Murupara checkpoints at centre of 'vigilante' stoush

2:50 pm on 1 May 2020

Lobby group Hobson's Pledge has started a nationwide petition calling for the end of iwi-led "vigilante" checkpoints and has chosen a photo of the Murupara team to illustrate every social media post related to the topic.

Anyone who is not a resident of the Murupara district will be turned back from the Ngāti Manawa rohe checkpoint

A checkpoint in Murupara. Photo: LDR / Charlotte Jones

The photo shows checkpoint organiser Leila Rewi flanked by Mongrel Mob member Deets Edwards and Tribesman member Conlyn Parekura, both in full gang regalia.

Checkpoint spokesperson Te Akauroa Miki said it was unfair how the group had targeted his whanau and their mahi at the checkpoints and was using their photograph without permission.

"It is unfair how they are going about trying to shut the checkpoints having little to no facts about our volunteers who wear a gang patch," Miki said.

"Volunteers come in all shapes and sizes and we do not sugar coat things when our community is at risk."

Miki said the checkpoints had three volunteers from different gangs volunteering since "day one" and in a nationwide pandemic the priority was to educate, monitor and to ask all non-residents to turn around to prevent Covid-19 from entering the community.

"The call was put out to volunteer, these three gang members chose to put aside their differences and help out," Miki said.

"How they dress is up to them, but all volunteers approaching vehicles are kind, have a smile and donned in a hi-viz reflective vest."

Hobson's Pledge is not the only group that has an issue with the checkpoints and by extension the gangs manning them.

The Beacon and local radio station 1XX have both received calls from the public saying they felt intimidated when they saw volunteers in gang patches.

Many said they were too afraid to complain as they still had to live in the area.

Checkpoint organiser Leila Rewi wrote on Facebook she had received a lot of messages about having the Mongrel Mob and Tribesman on the checkpoints and said whether people liked it or not, they were a part of Murupara.

"They have been polite and smile whilst on checkpoints," Rewi said.

"I've been getting 'it's not a good look for Murupara'. Well we ain't going to sugar coat it and act like they don't exist in Murupara. Why not utilise them? How about you all look at them differently instead of stigmatising/stereotyping them because of the colour they wear."

Don Brash speaking on The Panel at RNZ. 7 August 2018.

Don Brash. Photo: RNZ / Claire Eastham-Farrelly

Hobson's Pledge leader Don Brash said the group's main concern about the iwi-lead checkpoints was that they were set up against the "prime minister's quite explicit insistence that citizens did not take the law into their own hands".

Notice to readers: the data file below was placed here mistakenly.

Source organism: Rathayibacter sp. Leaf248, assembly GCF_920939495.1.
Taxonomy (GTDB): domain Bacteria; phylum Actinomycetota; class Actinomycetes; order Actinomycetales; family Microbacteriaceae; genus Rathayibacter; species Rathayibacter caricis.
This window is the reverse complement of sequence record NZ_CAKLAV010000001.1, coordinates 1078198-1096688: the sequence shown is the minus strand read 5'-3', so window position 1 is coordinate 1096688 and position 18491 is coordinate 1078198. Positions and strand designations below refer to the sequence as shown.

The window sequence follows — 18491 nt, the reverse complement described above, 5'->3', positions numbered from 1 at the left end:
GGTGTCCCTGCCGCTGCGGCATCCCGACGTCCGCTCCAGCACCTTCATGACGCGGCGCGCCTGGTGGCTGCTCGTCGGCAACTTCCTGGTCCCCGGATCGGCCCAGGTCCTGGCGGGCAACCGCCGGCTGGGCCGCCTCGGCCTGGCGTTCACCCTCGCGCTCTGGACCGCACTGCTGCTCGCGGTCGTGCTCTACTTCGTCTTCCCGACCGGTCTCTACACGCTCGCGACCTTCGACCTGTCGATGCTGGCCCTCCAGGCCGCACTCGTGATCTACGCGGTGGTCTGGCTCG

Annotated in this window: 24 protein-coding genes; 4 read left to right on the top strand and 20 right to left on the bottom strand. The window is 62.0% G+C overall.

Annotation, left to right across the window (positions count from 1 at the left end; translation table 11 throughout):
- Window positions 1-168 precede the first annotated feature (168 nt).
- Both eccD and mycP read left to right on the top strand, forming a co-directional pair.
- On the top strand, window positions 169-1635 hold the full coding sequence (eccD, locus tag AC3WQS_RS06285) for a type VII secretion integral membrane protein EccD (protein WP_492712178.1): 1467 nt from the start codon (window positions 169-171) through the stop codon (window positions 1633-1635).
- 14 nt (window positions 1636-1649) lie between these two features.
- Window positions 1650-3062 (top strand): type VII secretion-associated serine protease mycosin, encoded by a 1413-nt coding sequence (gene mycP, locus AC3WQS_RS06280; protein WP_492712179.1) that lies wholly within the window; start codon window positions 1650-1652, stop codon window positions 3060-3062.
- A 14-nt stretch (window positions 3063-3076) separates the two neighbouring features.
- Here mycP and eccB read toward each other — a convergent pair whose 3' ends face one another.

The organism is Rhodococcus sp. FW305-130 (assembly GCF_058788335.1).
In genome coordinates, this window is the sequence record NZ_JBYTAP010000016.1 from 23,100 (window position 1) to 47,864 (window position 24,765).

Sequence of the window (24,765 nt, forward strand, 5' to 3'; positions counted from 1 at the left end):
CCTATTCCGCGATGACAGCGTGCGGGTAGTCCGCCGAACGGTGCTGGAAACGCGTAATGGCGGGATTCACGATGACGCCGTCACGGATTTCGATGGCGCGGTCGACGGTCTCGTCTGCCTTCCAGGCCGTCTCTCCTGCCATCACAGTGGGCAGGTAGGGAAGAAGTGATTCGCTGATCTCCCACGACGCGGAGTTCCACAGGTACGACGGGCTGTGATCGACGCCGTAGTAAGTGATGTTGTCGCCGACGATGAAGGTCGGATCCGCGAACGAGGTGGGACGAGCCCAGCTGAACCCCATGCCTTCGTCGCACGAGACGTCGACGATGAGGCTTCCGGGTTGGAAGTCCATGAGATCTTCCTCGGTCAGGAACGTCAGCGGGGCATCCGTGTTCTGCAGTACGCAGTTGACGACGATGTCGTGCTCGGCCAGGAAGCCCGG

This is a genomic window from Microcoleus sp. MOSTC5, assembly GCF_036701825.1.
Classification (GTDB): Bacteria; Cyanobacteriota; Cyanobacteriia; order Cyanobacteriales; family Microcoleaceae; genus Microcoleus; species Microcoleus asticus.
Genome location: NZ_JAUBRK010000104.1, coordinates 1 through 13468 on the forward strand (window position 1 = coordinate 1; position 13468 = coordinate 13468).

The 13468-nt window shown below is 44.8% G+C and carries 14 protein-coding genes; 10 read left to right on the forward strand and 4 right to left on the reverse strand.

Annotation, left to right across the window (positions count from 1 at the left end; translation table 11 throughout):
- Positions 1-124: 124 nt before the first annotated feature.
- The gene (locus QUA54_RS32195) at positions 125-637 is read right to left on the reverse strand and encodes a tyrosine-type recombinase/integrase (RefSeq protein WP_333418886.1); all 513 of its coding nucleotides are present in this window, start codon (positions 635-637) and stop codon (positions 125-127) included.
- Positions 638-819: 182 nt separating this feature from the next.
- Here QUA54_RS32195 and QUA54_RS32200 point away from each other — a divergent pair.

If some citizens felt able to ignore the prime minister on this point, what was there to stop other citizens doing the same?

"Our strong suspicion is that the police are turning a blind eye to this flagrant breach of the prime minister's direction because the offenders are Māori, no one else would have been able to get away with that," Brash said.

"New Zealand's future will be a bleak one if we go more and more into a society where there are a different set of rules for those with a Māori ancestor."

The petition page on Change.org states that checkpoints such as these are potentially a public health risk.

"No one knows whether those on the roadblocks and those they stop carry Covid-19, and whether the roadblocks are transmitting Covid-19," it says.

"The official blind eye to lawbreaking and potentially creating a health risk by vigilante iwi-gangster road blockers looks like one law for Māori and another law for everyone else.

"Such separate treatment erodes the unity of our nation at a time when we are being urged to unite against Covid-19."

The petition had more than 4000 signatures at the time of going to print.

Miki said the Murupara volunteers did the best they could to abide by the 2-metre distancing rule but often when the checkpoints were busy this was difficult to practise.

The checkpoints were disestablished as the country moved into level 3 but remain ready to go again should there be a move back to level 4.

Miki said they were a success and volunteers saw a decrease in people flouting the lockdown rules once word got around they would be stopped.

He said 9540 vehicles were stopped by the two checkpoints during the lockdown. Of these, 2575 were non-essential travellers, 3526 were accessing essential services in Whakatāne or Rotorua, 2946 were carrying essential workers and 493 were non-residents who were asked to turn around and go home.

"After day three, the evening travellers reduced dramatically," Miki said.

"Our night shift team from midnight to 6am reported that there were only one or two vehicles coming through. Previous nights there had been at least 20 vehicles after midnight."

Miki said once whānau learned and understood why they were educating at the checkpoints, it brought unity and comfort.

He said many of those stopped supported the kaupapa and returned later to donate food to the volunteers and register their interest for a shift.

"Our project lead Leila Rewi was immensely impressed with our work to prevent the virus," he said.

"We have had no reported cases in our community.

"I think it all went to plan, we achieved what was put out. We gained lots of aroha from motorists, we made many new friendships and, overall, the whole feeling of coming together for the cause is beyond words."

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